Molette House, ca. 1825: Historic Preservation meets Energy Efficiency

The preservation, deep energy retrofit and new addition of the Historic Molette Family Plantation house near Orrville, Alabama kicked off last week with an exciting, and at times nerve-racking, three-mile move of the original 80-ton circa 1825 house to its new and, hopefully, final location. Historic Molette House 1825 on Moving Truck LG Squared, Inc. We watched in awe as 80 tons and 188 years of history traveled down country roads in the Molette’s Bend area on the Alabama River. For much of the 19th century, these roads were thoroughfares for horse carriages taking cotton down to the steamboats waiting on the river. Loads of cotton still travels these roads, and much of the original 3,000 acres of the plantation is still owned by the same family.

The Molette Plantation house has been in the family for 7 generations, and the family plans for that tradition to continue. In fact, it has been moved twice in the past 4 years to save it from either being demolished or at risk of being destroyed by 100-year flood waters. Below is a picture of it in 1934 in its original location. It was moved from here in 2008 to make way for a new home.

Molette House Front in Original Location Library of CongressMolette House photo taken in 1934. Photo is now stored in the Library of Congress

Here is the house in it’s 2008 location days before it “packed up its bags” and hit the road to its new site. Of the three locations, the current one is probably the most contextually appropriate, and gives it the prominence that it deserves.

Molette House Front Before Move LG Squared IncMolette House photo taken in 2013. Photo courtesy of current caretakers.

The existing floor plans here show, with the exception of the closet in the second floor bedroom, what is believed to be in its original arrangement and the way the house is laid out today.

Molette House Existing Floor Plans LG Squared, Inc.Molette House existing floor plans


If you’ve ever seen a house being moved, you know it’s an impressive feat. A bit further down in this post is a 2-minute video from last week showing the moving of the Molette House. From start to finish, the move actually took about 6-8 hours. Lifting it off of the original foundation probably took the most time, but then once it was on it’s way, the only delays were waiting on the local phone company to raise, or temporarily disconnect, the overhead lines. This first photo shows one of those moments.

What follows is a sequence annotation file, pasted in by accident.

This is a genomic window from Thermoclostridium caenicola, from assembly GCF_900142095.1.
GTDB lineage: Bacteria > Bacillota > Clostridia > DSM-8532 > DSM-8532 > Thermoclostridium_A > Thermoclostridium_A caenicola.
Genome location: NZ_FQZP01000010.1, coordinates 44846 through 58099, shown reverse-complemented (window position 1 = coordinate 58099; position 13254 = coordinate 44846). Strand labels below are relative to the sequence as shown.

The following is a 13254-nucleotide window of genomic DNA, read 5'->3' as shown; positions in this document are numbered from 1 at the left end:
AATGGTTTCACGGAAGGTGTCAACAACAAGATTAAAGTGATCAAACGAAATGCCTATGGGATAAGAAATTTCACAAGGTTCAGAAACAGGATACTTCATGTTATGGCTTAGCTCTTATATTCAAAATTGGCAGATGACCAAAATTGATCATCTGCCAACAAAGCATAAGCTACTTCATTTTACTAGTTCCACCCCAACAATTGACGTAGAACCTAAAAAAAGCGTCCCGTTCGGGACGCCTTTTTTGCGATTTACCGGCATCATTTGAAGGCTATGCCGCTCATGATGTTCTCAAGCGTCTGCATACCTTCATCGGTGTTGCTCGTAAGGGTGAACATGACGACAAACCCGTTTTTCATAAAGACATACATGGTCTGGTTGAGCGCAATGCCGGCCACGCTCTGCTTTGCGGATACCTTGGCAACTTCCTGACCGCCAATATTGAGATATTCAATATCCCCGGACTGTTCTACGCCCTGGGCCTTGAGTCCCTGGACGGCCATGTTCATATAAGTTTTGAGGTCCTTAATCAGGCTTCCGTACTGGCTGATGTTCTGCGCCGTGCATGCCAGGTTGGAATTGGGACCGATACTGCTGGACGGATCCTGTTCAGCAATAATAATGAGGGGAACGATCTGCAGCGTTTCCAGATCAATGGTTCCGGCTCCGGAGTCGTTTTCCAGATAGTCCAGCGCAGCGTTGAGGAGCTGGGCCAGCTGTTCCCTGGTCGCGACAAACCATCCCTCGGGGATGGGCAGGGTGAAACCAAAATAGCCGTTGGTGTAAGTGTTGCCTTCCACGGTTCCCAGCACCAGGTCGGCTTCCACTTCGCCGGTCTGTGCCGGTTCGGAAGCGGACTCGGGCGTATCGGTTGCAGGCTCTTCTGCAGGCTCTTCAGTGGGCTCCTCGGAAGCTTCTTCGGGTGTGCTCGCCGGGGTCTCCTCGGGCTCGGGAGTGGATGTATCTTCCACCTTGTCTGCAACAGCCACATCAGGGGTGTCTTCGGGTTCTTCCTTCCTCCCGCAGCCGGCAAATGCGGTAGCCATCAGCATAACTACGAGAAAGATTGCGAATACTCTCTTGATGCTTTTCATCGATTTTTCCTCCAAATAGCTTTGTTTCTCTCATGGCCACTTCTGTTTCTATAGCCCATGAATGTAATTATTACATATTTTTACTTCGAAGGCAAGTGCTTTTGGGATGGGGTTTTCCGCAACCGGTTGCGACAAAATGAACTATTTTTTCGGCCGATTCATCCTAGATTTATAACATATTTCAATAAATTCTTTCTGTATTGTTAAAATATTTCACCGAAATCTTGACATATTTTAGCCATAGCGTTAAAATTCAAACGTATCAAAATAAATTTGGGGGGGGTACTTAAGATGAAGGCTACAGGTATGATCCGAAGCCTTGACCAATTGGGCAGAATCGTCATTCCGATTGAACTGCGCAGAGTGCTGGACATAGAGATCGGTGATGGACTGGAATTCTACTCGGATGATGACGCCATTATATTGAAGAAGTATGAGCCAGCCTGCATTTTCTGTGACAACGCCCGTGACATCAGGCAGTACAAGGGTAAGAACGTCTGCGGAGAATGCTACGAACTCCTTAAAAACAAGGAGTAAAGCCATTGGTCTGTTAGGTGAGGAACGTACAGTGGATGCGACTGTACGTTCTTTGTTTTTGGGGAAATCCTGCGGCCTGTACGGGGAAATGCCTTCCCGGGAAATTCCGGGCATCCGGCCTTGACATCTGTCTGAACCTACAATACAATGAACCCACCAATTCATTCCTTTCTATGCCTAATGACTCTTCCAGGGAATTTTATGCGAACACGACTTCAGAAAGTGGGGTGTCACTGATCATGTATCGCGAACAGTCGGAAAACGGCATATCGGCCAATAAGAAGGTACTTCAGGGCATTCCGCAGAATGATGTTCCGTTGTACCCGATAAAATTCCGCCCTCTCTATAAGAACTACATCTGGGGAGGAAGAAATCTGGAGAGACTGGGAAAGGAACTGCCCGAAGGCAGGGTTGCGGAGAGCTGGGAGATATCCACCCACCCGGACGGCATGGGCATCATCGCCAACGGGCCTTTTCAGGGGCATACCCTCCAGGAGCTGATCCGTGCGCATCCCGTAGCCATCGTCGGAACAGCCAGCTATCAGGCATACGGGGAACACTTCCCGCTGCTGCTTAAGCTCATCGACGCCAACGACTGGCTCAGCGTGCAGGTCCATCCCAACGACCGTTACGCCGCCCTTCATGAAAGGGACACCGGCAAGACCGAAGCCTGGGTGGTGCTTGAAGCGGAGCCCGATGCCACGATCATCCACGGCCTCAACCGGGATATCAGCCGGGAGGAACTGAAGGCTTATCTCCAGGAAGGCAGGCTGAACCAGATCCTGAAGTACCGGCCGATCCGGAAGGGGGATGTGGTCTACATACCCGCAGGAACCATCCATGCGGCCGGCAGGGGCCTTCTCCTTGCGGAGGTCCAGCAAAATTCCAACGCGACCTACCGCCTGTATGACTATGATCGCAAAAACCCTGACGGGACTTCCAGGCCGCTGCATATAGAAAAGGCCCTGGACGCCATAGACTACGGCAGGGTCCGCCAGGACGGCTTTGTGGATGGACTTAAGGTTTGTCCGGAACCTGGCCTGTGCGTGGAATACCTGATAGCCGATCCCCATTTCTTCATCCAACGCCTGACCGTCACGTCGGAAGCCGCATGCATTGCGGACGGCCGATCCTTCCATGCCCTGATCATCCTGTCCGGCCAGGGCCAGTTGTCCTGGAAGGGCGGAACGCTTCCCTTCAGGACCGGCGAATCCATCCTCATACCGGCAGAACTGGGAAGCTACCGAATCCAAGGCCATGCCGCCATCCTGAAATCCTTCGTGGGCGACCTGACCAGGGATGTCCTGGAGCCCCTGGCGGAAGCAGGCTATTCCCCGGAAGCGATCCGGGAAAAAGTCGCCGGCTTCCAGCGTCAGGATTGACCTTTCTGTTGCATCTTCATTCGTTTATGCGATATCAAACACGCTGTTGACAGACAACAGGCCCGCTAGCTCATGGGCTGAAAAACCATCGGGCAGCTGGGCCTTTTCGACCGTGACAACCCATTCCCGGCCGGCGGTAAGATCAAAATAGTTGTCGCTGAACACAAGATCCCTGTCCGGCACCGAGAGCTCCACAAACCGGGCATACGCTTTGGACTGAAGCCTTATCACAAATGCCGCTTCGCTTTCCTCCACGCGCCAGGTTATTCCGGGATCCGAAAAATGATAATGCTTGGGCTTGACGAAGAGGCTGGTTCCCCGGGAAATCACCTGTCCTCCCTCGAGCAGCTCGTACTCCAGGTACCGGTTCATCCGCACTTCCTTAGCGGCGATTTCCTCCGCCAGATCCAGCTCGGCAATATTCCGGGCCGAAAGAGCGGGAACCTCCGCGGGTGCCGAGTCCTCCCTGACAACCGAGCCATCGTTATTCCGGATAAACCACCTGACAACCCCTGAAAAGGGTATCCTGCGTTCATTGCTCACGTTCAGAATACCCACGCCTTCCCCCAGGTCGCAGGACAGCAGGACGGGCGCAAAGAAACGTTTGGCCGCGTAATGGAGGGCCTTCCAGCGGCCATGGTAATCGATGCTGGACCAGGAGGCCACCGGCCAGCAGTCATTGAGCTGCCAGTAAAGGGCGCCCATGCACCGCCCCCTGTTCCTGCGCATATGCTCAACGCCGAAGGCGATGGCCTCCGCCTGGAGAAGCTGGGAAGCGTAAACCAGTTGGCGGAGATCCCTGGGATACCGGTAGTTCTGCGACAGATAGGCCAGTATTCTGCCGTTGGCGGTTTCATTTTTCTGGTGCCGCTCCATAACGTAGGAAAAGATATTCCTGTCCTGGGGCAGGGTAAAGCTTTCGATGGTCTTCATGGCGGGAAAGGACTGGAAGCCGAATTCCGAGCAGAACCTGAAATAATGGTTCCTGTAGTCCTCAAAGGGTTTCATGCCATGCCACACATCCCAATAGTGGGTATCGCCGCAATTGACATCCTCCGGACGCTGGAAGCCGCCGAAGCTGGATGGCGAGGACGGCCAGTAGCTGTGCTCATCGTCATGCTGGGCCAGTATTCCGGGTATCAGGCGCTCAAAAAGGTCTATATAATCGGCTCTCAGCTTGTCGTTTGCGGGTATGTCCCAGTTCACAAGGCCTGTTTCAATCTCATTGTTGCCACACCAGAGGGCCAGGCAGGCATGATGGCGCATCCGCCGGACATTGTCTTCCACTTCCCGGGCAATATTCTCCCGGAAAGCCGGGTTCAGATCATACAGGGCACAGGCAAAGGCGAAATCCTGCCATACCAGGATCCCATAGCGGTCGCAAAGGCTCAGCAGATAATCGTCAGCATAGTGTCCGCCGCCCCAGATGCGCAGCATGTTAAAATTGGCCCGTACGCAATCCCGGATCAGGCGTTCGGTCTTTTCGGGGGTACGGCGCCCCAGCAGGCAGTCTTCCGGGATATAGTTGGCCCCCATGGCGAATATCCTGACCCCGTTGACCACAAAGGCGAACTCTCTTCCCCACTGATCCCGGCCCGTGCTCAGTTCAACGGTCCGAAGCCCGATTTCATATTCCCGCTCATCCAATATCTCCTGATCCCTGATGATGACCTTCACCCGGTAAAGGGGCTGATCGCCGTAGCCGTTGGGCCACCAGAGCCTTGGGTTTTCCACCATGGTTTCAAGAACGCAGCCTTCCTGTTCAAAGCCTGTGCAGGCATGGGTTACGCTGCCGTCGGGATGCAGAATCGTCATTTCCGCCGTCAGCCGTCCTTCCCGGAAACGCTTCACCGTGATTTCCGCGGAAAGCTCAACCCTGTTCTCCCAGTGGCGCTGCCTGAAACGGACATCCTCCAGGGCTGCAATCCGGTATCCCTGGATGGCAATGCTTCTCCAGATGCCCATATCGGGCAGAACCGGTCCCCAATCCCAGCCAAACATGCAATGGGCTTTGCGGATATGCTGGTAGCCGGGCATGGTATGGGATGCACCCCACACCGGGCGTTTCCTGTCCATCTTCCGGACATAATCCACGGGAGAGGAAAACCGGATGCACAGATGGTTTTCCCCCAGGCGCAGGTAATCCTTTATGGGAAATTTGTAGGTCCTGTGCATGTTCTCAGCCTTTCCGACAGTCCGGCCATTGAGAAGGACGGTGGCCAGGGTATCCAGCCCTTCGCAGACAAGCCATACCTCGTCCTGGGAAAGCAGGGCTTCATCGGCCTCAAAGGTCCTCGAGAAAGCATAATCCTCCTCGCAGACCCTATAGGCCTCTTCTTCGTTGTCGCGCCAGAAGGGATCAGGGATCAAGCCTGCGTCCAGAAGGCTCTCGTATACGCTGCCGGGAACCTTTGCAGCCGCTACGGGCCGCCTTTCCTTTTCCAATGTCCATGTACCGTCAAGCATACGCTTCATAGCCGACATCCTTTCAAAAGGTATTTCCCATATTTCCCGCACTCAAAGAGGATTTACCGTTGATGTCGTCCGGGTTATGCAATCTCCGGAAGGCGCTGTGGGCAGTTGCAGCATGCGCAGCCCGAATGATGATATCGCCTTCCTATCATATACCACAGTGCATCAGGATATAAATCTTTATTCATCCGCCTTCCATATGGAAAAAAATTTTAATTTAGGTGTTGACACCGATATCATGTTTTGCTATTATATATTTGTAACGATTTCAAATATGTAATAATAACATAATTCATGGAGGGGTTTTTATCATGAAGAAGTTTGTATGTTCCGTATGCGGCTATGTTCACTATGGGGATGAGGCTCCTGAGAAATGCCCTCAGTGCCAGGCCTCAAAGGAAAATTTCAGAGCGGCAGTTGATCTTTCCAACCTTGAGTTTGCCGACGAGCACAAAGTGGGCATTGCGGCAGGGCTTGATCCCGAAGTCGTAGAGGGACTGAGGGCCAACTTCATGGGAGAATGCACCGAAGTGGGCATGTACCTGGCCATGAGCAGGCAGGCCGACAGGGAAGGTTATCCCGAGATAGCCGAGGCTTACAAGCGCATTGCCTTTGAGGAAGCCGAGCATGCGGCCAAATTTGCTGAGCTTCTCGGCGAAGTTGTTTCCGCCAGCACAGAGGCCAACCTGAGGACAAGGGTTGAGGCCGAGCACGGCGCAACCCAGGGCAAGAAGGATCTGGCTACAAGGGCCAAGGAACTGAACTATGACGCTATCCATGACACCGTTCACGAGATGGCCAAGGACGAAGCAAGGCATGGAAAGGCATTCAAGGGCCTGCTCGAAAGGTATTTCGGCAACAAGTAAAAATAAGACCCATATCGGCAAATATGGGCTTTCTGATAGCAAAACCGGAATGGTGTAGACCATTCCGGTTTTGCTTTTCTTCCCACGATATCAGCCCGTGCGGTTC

Historic Molette House 1825 under the wires LG Squared, Inc.

The house made about 3 turns and played limbo with about a dozen wires before it made it to its final destination. The one nail-biting moment came when it crossed a bridge that was narrower than the wheel base of the trailer hauling the house. The experienced movers used 4′-0″ x 8′-0″ steel panels to temporarily extend the width of the bridge until the house was clear. Obviously, it worked, but not without crossed fingers and clinched fists… The movers really new what they were doing.

OK, so here’s that video…

Once the house “arrived” to its new location, the movers stacked up 8″ x 8″ x 36″ blocks to support the trailer frame and pulled the wheels out from underneath. This week, the contractor is building new foundation walls on top of a footing they poured three week before, and up to the existing approximately 12″ x 12″ wood rim beam that the house was originally built on. Once the walls are in place, the movers will come back and lower the house on the new foundation.

Here are some more photos of the moving process…



Like all preservation projects we will work with the information we have about the house (historic photos, documents, family interviews, etc.) and what we know about the architecture and lifestyles of that time to return the architecture to its original state. That will include things like:

  • Carefully re-building original windows and doors, and building new ones where the original ones are either too damaged to repair or simply missing.
  • Removing original siding, carefully removing the remnants of the original paint, installing it back on to the house, and re-painting it. Where original siding is missing or too damaged, new identical wood siding will replace the old.
  • Preparing the interior wall paneling for re-painting without removing it from the walls, re-painting it to as close to the original color based on what we can tell from what’s remaining on the walls.
  • Floor boards (a.k.a. decking) will stay, just cleaned up and re-painted.
  • About 95% of the structure of the walls, floors, ceiling and roof is in good shape and will remain as is. The remaining 5% will be replaced with new.
  • The attic that was used as an extra bedroom for the kids will be cleaned up and reused as a livable space.